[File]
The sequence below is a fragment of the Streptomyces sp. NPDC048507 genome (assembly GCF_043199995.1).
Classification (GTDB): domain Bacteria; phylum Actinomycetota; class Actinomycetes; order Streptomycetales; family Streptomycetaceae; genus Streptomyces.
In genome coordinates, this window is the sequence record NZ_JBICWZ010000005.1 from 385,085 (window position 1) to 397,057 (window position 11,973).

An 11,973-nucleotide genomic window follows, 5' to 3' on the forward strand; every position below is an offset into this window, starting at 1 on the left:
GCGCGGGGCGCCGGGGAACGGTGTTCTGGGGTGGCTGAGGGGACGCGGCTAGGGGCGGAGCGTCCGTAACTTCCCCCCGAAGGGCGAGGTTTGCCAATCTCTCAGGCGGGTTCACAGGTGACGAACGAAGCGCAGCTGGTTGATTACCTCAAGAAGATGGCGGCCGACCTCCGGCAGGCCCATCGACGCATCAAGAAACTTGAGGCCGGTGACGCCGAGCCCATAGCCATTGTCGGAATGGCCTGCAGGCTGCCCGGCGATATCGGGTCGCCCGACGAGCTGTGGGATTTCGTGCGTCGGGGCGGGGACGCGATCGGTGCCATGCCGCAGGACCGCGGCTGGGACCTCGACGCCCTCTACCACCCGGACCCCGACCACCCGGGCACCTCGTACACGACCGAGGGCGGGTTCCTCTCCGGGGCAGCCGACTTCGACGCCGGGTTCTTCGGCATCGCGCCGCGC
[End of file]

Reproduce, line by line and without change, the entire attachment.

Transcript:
The sequence below is a fragment of the Streptomyces sp. NPDC048507 genome (assembly GCF_043199995.1).
Classification (GTDB): domain Bacteria; phylum Actinomycetota; class Actinomycetes; order Streptomycetales; family Streptomycetaceae; genus Streptomyces.
In genome coordinates, this window is the sequence record NZ_JBICWZ010000005.1 from 385,085 (window position 1) to 397,057 (window position 11,973).

An 11,973-nucleotide genomic window follows, 5' to 3' on the forward strand; every position below is an offset into this window, starting at 1 on the left:
GCGCGGGGCGCCGGGGAACGGTGTTCTGGGGTGGCTGAGGGGACGCGGCTAGGGGCGGAGCGTCCGTAACTTCCCCCCGAAGGGCGAGGTTTGCCAATCTCTCAGGCGGGTTCACAGGTGACGAACGAAGCGCAGCTGGTTGATTACCTCAAGAAGATGGCGGCCGACCTCCGGCAGGCCCATCGACGCATCAAGAAACTTGAGGCCGGTGACGCCGAGCCCATAGCCATTGTCGGAATGGCCTGCAGGCTGCCCGGCGATATCGGGTCGCCCGACGAGCTGTGGGATTTCGTGCGTCGGGGCGGGGACGCGATCGGTGCCATGCCGCAGGACCGCGGCTGGGACCTCGACGCCCTCTACCACCCGGACCCCGACCACCCGGGCACCTCGTACACGACCGAGGGCGGGTTCCTCTCCGGGGCAGCCGACTTCGACGCCGGGTTCTTCGGCATCGCGCCGCGC